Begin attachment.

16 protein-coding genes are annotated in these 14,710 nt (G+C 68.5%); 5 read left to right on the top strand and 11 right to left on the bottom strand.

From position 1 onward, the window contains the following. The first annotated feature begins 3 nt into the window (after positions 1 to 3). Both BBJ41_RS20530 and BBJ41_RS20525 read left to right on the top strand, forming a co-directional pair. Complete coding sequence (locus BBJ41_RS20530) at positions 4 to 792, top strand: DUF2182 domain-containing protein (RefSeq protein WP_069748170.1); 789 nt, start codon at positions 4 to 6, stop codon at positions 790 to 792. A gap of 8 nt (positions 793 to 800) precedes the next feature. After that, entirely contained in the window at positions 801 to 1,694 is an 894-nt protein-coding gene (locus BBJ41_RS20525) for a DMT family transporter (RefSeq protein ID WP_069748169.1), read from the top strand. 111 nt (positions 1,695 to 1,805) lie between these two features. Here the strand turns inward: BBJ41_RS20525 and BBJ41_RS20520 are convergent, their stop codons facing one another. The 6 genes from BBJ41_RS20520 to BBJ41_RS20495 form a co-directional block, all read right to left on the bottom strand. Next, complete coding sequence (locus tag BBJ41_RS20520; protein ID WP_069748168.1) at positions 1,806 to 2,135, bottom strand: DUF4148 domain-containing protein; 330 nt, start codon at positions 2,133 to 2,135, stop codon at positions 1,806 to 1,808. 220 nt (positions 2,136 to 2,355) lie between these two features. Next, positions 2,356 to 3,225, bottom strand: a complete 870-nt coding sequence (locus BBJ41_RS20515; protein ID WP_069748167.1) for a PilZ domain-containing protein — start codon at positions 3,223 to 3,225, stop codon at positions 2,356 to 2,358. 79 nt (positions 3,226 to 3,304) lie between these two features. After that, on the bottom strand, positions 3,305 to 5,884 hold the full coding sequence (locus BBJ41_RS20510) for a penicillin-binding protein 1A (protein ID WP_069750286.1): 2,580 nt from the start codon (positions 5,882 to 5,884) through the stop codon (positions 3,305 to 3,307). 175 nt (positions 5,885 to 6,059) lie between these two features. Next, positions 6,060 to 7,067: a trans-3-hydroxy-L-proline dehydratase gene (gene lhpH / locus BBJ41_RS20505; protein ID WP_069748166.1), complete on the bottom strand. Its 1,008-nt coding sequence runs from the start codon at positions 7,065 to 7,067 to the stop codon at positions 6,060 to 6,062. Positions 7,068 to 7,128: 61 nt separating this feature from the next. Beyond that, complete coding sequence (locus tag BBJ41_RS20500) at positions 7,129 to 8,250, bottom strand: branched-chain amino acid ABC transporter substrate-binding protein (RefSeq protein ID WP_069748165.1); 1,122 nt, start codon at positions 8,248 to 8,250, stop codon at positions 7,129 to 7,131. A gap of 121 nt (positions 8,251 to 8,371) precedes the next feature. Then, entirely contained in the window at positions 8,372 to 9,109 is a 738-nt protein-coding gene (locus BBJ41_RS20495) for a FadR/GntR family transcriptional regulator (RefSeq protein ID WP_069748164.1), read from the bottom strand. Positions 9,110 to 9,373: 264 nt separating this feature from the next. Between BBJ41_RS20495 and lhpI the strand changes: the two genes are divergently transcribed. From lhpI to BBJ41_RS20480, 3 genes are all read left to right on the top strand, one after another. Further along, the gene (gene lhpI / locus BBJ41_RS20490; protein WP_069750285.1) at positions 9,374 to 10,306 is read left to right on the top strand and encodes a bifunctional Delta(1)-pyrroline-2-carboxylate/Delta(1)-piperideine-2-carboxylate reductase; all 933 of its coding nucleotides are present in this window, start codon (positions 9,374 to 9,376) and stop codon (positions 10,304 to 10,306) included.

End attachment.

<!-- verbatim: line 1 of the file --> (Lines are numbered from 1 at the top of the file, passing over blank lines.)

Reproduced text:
16 protein-coding genes are annotated in these 14,710 nt (G+C 68.5%); 5 read left to right on the top strand and 11 right to left on the bottom strand.